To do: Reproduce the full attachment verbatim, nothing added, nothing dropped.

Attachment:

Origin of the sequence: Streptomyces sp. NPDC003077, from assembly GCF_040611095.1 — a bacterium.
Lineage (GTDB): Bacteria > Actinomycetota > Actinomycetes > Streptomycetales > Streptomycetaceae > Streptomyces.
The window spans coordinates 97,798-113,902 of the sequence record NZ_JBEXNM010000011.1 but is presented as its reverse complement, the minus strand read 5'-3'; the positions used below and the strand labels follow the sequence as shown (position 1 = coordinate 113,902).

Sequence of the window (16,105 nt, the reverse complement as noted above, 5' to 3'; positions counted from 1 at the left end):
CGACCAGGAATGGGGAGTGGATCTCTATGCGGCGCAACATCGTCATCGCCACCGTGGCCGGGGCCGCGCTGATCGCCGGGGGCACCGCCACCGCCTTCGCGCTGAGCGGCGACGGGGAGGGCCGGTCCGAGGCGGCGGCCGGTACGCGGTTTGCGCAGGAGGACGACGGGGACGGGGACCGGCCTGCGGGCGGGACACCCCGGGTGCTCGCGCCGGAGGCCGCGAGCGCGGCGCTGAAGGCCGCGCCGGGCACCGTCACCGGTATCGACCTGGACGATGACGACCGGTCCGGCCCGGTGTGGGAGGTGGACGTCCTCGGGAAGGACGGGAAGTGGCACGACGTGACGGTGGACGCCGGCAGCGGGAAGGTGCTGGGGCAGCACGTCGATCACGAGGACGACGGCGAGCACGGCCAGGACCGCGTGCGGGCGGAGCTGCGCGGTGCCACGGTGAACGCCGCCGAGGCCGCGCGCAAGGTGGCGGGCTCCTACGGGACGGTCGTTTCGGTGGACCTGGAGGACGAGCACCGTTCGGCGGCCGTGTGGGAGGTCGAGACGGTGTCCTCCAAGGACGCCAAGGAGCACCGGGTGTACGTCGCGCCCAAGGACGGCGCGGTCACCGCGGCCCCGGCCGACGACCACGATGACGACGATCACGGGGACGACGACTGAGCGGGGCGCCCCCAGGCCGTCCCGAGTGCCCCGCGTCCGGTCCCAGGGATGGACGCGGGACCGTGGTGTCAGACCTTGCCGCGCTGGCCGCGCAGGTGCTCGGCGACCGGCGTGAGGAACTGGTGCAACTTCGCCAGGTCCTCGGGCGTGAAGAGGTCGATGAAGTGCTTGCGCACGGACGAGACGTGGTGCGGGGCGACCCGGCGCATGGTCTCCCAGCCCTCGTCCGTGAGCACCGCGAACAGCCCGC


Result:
Origin of the sequence: Streptomyces sp. NPDC003077, from assembly GCF_040611095.1 — a bacterium.
Lineage (GTDB): Bacteria > Actinomycetota > Actinomycetes > Streptomycetales > Streptomycetaceae > Streptomyces.
The window spans coordinates 97,798-113,902 of the sequence record NZ_JBEXNM010000011.1 but is presented as its reverse complement, the minus strand read 5'-3'; the positions used below and the strand labels follow the sequence as shown (position 1 = coordinate 113,902).

Sequence of the window (16,105 nt, the reverse complement as noted above, 5' to 3'; positions counted from 1 at the left end):
CGACCAGGAATGGGGAGTGGATCTCTATGCGGCGCAACATCGTCATCGCCACCGTGGCCGGGGCCGCGCTGATCGCCGGGGGCACCGCCACCGCCTTCGCGCTGAGCGGCGACGGGGAGGGCCGGTCCGAGGCGGCGGCCGGTACGCGGTTTGCGCAGGAGGACGACGGGGACGGGGACCGGCCTGCGGGCGGGACACCCCGGGTGCTCGCGCCGGAGGCCGCGAGCGCGGCGCTGAAGGCCGCGCCGGGCACCGTCACCGGTATCGACCTGGACGATGACGACCGGTCCGGCCCGGTGTGGGAGGTGGACGTCCTCGGGAAGGACGGGAAGTGGCACGACGTGACGGTGGACGCCGGCAGCGGGAAGGTGCTGGGGCAGCACGTCGATCACGAGGACGACGGCGAGCACGGCCAGGACCGCGTGCGGGCGGAGCTGCGCGGTGCCACGGTGAACGCCGCCGAGGCCGCGCGCAAGGTGGCGGGCTCCTACGGGACGGTCGTTTCGGTGGACCTGGAGGACGAGCACCGTTCGGCGGCCGTGTGGGAGGTCGAGACGGTGTCCTCCAAGGACGCCAAGGAGCACCGGGTGTACGTCGCGCCCAAGGACGGCGCGGTCACCGCGGCCCCGGCCGACGACCACGATGACGACGATCACGGGGACGACGACTGAGCGGGGCGCCCCCAGGCCGTCCCGAGTGCCCCGCGTCCGGTCCCAGGGATGGACGCGGGACCGTGGTGTCAGACCTTGCCGCGCTGGCCGCGCAGGTGCTCGGCGACCGGCGTGAGGAACTGGTGCAACTTCGCCAGGTCCTCGGGCGTGAAGAGGTCGATGAAGTGCTTGCGCACGGACGAGACGTGGTGCGGGGCGACCCGGCGCATGGTCTCCCAGCCCTCGTCCGTGAGCACCGCGAACAGCCCGC